Google is reportedly facing a collective suit in the U.K. worth up to $4.3 billion, stemming from a workaround the company is alleged to have implemented on iOS's Safari Browser back in 2011. In this new case, a group called "Google You Owe Us" is representing 4.4 million iPhone users in the country who could each be awarded approximately $1,000 if the suit is won. The damages are sought for unauthorized data collection between 2011 and 2012, which is when the workaround was discovered. For those who may not recall, this was a workaround that Google found it could exploit in order to collect data from Apple's Safari Browser. By default, that's the only browser which runs on the company's iOS devices and is deliberately secured against that type of collection. Because of the way the browser is set up, users effectively couldn't consent to the collection.
As such, this is actually not the first case to be brought against the search giant in the matter – even if it is arguably old news now. In the U.S., a 2013 settlement saw the company pay $17 million across 37 states and a further $22.5 million in fines to the FTC. With regard to this new case, Google is said to have met with Google You Owe Us in court on May 21. Representatives took the opportunity to argue that there aren't any feasible methods by which to determine whether any given user had been affected. There's no way to know for sure whether the courts will side with the company. The viability of that argument is dependent on the fact that it may actually be impossible to verify how many of such a large group actually used iPhones at the time or had their data tracked. If it is possible, it will undoubtedly be incredibly difficult to determine an exact figure for proceedings to move forward from, which would likely cause the case to drag out indefinitely.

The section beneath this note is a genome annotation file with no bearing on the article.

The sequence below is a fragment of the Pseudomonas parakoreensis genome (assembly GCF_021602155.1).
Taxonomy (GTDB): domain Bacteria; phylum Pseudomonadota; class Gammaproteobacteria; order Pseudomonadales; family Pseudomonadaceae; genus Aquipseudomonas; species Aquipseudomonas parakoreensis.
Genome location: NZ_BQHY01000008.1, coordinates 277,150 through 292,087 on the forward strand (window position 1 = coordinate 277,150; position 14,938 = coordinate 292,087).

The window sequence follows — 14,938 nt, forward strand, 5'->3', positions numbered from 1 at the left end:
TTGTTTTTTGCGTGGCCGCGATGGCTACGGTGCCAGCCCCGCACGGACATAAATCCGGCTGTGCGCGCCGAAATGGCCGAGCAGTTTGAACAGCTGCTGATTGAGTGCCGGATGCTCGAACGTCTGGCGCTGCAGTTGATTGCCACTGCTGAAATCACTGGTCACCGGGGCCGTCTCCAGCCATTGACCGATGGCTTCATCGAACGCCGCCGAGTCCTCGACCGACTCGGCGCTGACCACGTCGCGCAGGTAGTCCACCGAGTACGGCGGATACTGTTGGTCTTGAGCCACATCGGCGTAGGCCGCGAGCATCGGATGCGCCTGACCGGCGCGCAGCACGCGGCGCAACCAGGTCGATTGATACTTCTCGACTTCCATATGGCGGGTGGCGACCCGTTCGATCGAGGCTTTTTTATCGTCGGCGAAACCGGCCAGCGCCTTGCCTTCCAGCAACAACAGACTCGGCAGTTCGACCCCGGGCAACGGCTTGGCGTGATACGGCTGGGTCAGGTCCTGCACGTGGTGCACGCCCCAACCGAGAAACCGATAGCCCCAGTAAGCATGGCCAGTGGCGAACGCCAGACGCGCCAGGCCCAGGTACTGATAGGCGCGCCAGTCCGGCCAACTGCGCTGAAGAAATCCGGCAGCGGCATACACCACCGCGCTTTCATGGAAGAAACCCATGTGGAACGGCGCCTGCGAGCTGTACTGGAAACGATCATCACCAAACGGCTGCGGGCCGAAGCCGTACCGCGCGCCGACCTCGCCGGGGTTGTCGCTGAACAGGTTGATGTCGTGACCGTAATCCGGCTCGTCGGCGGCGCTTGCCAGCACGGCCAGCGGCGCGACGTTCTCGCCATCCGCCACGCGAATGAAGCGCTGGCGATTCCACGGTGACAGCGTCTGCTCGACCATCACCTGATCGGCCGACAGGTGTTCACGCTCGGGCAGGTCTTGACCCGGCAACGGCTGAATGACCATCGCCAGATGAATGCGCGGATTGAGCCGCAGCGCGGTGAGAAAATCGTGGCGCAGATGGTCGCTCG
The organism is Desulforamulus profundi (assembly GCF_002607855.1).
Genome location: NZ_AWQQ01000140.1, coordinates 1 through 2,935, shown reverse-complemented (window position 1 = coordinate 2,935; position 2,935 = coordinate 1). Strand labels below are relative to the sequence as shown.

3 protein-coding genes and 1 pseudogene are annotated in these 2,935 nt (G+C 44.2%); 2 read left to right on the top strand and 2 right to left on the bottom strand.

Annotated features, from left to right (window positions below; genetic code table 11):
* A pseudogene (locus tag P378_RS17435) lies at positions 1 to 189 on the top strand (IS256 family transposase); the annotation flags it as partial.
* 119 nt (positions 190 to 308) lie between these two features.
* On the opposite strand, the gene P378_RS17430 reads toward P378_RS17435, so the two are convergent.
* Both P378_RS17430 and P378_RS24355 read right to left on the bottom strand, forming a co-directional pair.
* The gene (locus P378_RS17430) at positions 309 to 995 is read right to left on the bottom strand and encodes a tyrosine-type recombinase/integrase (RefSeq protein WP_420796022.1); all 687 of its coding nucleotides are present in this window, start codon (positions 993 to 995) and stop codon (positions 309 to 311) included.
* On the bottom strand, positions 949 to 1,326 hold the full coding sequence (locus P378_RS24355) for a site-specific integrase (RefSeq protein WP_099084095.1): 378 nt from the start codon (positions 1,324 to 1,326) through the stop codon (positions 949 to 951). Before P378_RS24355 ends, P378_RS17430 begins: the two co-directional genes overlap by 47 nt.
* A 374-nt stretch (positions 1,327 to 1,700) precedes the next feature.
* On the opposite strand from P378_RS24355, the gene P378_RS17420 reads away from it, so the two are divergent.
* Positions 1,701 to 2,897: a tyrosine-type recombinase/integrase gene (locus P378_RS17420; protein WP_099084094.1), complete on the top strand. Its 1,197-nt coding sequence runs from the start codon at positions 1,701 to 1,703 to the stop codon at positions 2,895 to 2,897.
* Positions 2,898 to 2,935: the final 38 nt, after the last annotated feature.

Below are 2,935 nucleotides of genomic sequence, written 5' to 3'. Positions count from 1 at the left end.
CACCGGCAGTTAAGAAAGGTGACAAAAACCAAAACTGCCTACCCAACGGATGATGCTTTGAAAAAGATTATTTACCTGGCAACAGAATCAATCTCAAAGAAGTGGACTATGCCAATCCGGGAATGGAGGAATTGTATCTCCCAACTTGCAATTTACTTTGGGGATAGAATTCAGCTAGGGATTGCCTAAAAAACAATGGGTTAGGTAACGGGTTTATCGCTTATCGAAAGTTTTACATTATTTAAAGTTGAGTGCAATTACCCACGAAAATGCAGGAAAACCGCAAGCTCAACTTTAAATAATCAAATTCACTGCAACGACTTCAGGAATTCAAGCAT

In the meantime, Google's U.K. Communications Director Tom Price has made a statement on behalf of the company, espousing the importance Google places on the security and privacy of its users. According to Price, the company believes that it addressed the merits of the case more than 6 years ago when the discovery of its collection was first made. The director went on to call for the case's dismissal.